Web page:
We are almost done with our overview of how to determine if you must pay a capital gains tax on the sale of your home. A quick recap of the last two posts: Start with what you paid for the home, then add anything that increased the value of the property and deduct anything that may have decreased the value of the property.
Those of us who remember publisher-millionaire Steve Forbes' presidential campaigns may still be able to close their eyes and hear his mantra: "Do the math." His platform was based on instituting a flat tax rate for income tax. It sounds so easy. But so does a comedian's tax reform idea: "How much did you make? Pay that amount."
The Internal Revenue Service's position on digital currency such as Bitcoin continues to evolve. As we discussed previously, the IRS issued a decision in March to categorize Bitcoin as taxable property and not official currency. While Bitcoin essentially functions as money, no nation recognizes digital currency as legal tender, though the IRS decision means that federal income taxes and payroll taxes will apply to wages paid in Bitcoin.
An individual is planning on selling their rental home that they have kept as an investment for ten years. They paid $400,000 on the property and have sold it for $500,000. They have also made no capital improvements upon it and are not paying for closing costs or sales commissions. They would then like to pay the $100,000 net profit towards their principal residence.
In our last post we discussed some different possibilities for how the Internal Revenue Service might tax the virtual currency known as bitcoin. The new type of currency has generated a lot of controversy and exists in a legal grey area because people are trading it for goods and services, holding it as an investment, and producing it as a business, but it is not recognized as a currency by any sovereign nation.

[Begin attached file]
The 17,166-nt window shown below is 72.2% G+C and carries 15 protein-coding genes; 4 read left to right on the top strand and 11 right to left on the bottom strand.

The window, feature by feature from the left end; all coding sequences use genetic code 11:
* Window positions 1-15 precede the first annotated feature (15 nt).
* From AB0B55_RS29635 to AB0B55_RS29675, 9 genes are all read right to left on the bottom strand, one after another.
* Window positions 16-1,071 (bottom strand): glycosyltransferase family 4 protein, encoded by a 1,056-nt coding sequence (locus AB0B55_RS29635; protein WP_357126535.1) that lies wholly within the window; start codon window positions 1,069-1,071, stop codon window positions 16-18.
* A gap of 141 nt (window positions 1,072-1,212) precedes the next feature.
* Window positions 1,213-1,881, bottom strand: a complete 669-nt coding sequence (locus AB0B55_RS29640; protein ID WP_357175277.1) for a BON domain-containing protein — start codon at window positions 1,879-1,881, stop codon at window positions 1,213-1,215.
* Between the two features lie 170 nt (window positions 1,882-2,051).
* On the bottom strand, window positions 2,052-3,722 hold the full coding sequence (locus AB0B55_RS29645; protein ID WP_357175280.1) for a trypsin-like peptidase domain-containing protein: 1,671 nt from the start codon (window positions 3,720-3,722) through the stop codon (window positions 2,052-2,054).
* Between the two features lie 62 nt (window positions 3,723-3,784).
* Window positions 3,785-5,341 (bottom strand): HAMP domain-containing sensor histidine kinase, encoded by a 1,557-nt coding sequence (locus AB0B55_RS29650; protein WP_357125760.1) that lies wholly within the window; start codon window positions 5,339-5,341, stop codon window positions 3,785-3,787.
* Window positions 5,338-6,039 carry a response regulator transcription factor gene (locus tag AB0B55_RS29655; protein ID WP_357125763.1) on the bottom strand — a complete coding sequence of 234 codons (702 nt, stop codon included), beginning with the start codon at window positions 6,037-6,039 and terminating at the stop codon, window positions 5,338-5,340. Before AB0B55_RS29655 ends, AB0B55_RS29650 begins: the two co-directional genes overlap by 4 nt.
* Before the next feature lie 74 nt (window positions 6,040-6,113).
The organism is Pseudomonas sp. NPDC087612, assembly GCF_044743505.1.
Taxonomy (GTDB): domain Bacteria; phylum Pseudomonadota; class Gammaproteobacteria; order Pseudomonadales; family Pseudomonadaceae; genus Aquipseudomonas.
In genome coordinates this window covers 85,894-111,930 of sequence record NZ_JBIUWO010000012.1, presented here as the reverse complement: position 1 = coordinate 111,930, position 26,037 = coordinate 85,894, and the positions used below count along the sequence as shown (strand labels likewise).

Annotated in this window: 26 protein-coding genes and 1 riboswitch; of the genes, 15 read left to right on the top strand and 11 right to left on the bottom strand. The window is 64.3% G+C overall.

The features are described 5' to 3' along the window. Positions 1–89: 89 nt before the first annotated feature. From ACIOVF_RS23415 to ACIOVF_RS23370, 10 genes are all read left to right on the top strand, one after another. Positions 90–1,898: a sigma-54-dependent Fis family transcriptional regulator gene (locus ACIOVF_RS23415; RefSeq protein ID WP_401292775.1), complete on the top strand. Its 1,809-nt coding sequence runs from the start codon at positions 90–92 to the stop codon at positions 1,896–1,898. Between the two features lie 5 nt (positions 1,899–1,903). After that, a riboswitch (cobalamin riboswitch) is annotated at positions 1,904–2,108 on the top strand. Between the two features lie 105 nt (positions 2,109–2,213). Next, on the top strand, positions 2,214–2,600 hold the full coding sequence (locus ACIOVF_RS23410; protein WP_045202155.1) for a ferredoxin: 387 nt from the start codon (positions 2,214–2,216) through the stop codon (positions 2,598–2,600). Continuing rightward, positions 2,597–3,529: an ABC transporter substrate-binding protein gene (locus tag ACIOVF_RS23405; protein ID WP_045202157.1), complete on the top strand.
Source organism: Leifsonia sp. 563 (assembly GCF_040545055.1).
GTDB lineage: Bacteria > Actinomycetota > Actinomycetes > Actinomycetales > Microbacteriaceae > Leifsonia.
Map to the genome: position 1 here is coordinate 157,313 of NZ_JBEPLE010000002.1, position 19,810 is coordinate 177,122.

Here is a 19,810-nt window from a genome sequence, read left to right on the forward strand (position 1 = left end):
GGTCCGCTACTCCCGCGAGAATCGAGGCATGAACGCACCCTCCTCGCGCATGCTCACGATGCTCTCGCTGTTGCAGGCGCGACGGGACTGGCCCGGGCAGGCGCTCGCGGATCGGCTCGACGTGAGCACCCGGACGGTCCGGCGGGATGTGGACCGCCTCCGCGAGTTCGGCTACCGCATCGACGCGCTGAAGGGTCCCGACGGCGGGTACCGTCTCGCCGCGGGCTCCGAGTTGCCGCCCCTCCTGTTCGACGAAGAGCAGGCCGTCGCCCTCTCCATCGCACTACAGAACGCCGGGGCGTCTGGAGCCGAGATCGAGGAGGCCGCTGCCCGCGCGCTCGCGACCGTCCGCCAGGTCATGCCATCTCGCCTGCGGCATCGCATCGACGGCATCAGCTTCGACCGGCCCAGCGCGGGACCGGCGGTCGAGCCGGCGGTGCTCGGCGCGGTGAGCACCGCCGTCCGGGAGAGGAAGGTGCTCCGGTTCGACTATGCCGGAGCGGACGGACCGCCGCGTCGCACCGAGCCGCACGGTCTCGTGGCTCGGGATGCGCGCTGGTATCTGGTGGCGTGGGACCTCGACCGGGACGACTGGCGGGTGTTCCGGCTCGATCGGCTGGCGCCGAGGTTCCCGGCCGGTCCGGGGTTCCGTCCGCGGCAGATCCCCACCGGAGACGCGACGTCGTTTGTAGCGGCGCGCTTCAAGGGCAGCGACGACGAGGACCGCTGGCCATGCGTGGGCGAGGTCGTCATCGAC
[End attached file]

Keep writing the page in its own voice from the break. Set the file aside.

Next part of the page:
At this point in the year California taxpayers are getting serious about submitting their income tax returns. This means carefully combing through one’s finances and making sure that all income and deductions are properly accounted for and that the details are all correct on the forms being submitted to the IRS. For California residents who are holders of the virtual currency bitcoin, there are some important decisions to make about how to report bitcoins on a tax return.
In the process of beginning to create an estate plan a lot of people have probably heard that it is best to give away a substantial portion of one’s wealth before they are gone in order to minimize tax liability and to make sure that gifts go to the people and organizations that they are intended for. This can be a very good method for pre-emptively managing an estate, but in some circumstances might not be the best possible option.
Determining one's capital gains tax can be simple for California residents, but it can also become complicated for certain kinds of assets. You need to have held on to an asset for at least a year or more or it will be categorized as a short-term capital gain and be taxed at the same rate as regular income. One should also remain mindful of the fact that, for high-income earners, the Golden State has the highest rate at 13.3 percent.
What this translates into for a high-income earner is paying a combination of state and federal long-term capital gains taxes that can hit a total rate of 33.3 percent. Don't forget to add the 3.8 percent Medicare tax to that figure. Add it all up and you can easily see how important it is to engage in some careful and knowledgeable tax planning.